Color/Appearance:Heartwood is medium brown, sometimes with a reddish or yellowish hue, with nearly black streaks. Upon application of a wood finish (particularly an oil finish) the wood can become nearly black.
Grain/Texture:Grain is straight, with a very coarse texture. Low natural luster.
Endgrain:Diffuse-porous; large to very large pores in no specific arrangement, very few; solitary and radial multiples of 2-3; dark brown mineral deposits occasionally present; medium rays not visible without lens, normal spacing; parenchyma vasicentric, confluent, with wide bands of parenchyma typically as thick as the pores.
Workability: Can be difficult to work with hand and machine tools. Blunts tool edges. Sands unevenly due to differences in density between light and dark areas. Very splintery—care must be used when handling unfinished wood with bare hands, as splinters have an increased risk of infection. Very large pores can be difficult to fill if a perfectly smooth/level finish is desired.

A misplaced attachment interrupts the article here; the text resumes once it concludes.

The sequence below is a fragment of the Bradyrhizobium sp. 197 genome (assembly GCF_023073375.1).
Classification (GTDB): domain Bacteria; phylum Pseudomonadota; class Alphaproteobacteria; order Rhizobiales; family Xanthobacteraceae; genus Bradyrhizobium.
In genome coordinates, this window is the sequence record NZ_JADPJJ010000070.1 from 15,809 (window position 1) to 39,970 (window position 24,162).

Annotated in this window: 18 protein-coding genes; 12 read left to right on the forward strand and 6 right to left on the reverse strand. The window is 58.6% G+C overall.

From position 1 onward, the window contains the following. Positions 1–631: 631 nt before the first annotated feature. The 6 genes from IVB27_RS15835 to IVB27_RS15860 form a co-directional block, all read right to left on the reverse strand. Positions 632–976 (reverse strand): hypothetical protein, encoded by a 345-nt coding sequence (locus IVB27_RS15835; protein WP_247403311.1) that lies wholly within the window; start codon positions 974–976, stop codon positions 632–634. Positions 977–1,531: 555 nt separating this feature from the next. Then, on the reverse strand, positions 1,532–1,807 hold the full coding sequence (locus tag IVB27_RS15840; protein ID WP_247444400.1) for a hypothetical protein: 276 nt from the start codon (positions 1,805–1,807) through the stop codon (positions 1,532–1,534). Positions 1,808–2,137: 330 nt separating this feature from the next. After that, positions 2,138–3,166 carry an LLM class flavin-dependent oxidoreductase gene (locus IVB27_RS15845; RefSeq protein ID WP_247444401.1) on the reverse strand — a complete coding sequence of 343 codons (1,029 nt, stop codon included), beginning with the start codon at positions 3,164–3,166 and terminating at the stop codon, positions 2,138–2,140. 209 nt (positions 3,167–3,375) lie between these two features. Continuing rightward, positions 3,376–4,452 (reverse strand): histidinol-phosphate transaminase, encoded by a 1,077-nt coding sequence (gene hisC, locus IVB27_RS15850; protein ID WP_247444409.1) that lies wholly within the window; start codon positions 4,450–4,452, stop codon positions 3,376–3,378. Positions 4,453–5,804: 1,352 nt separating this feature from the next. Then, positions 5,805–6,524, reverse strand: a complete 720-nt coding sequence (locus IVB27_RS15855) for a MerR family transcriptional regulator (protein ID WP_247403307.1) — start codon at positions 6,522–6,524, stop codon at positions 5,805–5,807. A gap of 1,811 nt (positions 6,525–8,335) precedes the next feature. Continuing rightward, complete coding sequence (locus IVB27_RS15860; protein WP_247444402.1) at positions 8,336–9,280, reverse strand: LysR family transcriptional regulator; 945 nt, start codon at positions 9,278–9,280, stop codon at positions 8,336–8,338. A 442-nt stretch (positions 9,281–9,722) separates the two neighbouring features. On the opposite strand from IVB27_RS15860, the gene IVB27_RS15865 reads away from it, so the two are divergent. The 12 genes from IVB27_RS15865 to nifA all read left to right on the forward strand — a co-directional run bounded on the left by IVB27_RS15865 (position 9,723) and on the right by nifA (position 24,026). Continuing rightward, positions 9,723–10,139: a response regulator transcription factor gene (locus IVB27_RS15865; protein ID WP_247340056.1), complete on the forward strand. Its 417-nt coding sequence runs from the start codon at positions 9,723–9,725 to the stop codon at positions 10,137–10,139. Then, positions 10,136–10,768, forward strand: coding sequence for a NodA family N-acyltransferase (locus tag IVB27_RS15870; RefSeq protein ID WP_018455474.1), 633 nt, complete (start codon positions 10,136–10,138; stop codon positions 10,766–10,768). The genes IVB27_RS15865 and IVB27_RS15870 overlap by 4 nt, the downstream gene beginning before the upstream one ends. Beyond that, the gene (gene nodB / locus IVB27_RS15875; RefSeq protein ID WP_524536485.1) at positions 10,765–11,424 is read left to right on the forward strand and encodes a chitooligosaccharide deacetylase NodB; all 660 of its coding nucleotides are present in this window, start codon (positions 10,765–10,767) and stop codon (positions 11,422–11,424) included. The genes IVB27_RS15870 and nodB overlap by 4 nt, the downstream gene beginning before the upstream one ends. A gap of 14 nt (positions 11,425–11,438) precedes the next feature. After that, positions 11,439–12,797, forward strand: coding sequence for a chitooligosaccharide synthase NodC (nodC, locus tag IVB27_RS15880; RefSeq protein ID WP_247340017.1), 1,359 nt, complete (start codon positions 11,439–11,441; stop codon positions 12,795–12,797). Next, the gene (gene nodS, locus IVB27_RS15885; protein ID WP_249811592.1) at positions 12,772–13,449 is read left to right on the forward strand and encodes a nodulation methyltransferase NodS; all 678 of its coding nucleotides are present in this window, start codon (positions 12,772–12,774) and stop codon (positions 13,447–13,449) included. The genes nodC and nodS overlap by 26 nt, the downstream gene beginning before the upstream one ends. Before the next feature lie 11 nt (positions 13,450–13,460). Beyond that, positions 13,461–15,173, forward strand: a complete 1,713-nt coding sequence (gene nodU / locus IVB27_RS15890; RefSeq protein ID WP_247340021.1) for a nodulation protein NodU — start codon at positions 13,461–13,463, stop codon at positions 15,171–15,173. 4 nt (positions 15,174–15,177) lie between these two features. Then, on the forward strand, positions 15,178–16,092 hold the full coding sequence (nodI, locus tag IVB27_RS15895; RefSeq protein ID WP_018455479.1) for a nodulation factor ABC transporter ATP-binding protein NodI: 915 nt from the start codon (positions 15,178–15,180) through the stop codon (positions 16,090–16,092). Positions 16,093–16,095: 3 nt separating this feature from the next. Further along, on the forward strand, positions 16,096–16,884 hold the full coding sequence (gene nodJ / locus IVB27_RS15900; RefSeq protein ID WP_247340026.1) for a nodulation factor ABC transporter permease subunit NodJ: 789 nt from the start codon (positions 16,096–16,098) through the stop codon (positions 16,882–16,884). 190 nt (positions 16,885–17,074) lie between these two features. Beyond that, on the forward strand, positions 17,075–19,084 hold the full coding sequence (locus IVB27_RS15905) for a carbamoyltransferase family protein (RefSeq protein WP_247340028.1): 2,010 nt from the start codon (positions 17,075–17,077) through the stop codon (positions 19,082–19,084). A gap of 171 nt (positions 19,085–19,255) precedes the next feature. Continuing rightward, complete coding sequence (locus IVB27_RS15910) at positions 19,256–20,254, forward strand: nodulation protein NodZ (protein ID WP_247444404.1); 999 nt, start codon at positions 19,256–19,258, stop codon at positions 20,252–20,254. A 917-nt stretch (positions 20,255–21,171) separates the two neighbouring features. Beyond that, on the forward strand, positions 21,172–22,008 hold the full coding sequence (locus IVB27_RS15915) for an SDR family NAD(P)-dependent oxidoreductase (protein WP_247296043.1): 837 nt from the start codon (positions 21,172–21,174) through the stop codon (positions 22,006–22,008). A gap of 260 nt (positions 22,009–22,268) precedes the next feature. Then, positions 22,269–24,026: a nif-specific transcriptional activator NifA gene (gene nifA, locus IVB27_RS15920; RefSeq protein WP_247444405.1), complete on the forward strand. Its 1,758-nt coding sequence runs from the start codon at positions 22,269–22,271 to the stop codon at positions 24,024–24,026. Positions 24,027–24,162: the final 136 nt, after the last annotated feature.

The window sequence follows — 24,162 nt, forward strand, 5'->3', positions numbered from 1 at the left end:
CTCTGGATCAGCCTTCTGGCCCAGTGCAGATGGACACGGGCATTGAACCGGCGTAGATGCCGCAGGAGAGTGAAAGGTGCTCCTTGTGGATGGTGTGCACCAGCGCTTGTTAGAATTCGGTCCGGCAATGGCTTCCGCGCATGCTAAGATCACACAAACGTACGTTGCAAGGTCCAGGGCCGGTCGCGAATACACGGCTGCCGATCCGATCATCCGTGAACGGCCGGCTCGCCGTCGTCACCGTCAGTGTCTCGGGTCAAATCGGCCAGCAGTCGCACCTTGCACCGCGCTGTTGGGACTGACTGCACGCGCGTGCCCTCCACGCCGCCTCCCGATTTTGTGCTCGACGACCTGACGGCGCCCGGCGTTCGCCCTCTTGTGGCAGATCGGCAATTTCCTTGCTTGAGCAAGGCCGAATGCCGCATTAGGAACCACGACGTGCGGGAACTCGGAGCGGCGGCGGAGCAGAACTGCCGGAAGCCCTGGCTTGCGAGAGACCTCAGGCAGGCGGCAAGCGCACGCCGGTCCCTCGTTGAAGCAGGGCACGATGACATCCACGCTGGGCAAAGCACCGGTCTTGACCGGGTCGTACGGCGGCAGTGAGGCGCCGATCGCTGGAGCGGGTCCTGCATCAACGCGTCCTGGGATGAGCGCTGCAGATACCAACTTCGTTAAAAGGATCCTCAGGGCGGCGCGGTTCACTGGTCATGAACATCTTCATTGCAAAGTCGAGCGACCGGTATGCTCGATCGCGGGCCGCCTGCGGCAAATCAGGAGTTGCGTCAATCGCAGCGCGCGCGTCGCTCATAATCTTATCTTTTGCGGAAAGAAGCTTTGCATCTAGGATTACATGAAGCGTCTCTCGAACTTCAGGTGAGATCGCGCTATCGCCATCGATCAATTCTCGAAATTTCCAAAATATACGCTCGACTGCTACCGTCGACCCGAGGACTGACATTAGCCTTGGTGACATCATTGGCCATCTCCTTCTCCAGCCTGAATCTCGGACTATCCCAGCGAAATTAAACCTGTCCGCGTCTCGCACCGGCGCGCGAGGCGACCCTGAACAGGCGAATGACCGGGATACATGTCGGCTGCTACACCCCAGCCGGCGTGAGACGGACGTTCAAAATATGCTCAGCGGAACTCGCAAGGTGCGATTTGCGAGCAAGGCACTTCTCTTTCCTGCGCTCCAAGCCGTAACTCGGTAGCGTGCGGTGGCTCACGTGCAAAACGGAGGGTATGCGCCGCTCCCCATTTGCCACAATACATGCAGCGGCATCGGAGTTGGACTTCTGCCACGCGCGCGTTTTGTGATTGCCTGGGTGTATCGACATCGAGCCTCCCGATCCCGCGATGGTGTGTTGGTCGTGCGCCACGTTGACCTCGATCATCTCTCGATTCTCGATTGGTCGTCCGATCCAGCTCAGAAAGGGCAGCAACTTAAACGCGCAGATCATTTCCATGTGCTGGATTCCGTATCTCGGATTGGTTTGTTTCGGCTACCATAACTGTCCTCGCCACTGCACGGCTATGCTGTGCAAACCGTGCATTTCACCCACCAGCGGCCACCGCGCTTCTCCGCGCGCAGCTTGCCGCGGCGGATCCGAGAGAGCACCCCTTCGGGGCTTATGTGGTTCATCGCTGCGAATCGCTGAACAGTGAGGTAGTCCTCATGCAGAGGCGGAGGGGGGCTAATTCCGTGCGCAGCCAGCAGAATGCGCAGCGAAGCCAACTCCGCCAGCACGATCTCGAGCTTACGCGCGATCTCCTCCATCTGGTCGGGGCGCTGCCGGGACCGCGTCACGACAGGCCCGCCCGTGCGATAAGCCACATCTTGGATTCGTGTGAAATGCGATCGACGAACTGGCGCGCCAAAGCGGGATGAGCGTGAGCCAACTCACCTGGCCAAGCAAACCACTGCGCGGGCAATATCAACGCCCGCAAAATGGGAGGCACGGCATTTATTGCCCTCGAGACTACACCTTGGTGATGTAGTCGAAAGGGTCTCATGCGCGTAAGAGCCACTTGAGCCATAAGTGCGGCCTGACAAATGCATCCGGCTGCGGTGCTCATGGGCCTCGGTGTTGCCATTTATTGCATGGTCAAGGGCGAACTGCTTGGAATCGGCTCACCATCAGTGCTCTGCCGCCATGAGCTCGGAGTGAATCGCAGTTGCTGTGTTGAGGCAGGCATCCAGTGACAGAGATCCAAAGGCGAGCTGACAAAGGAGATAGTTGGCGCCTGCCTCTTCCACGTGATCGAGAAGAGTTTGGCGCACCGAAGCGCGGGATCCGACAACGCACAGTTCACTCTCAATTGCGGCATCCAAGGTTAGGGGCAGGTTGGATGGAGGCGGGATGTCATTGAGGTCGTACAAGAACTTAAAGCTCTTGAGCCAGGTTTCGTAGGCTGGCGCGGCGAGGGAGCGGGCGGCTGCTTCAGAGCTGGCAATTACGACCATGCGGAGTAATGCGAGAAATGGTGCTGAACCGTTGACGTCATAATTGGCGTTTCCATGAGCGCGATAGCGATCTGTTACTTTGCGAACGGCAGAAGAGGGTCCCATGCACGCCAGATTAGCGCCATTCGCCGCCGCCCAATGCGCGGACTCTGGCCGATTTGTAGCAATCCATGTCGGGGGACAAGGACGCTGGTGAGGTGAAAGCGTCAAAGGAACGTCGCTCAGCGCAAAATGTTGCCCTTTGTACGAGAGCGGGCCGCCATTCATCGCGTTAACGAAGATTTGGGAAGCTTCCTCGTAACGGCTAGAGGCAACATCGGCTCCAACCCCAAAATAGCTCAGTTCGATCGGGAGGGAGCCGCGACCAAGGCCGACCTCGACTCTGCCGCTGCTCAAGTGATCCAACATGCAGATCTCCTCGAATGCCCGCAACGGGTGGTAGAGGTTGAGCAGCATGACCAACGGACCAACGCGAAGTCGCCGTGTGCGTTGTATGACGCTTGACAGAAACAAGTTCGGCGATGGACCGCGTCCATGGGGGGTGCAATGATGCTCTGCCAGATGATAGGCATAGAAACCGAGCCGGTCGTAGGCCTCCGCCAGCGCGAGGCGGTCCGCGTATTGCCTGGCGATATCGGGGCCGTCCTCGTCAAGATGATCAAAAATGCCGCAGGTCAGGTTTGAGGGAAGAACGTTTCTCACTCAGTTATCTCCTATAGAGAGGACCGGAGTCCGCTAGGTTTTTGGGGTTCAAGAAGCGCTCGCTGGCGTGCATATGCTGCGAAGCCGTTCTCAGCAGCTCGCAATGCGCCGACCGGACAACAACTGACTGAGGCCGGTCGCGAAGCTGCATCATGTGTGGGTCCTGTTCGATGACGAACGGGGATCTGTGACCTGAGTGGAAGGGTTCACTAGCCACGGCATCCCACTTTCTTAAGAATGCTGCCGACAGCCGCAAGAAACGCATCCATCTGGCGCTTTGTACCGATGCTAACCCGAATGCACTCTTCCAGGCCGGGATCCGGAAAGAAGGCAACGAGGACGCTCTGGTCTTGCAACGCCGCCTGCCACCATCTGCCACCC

Odor:Wenge has a faint, slightly bitter scent when being worked.
Allergies/Toxicity:Although severe reactions are quite uncommon, breathing Wenge wood dust has been reported to cause central nervous system effects, abdominal cramps, irritation of the skin and eyes, and is asensitizer. Also, Wenge splinters tend to take longer to heal and are more likely to go septic (get infected) than splinters from other woods. See the articlesWood Allergies and ToxicityandWood Dust Safetyfor more information.
Pricing/Availability: Available in wide boards and veneer sheets. Prices are high, and are likely to remain so as supplies dwindle.
Sustainability: This wood species is not listed in the CITES Appendices, but is on the IUCN Red List. It is listed as endangered due to a population reduction of over 50% in the past three generations, caused by a decline in its natural range, and exploitation.
Common Uses: Veneer, paneling, furniture, turned objects, and musical instruments.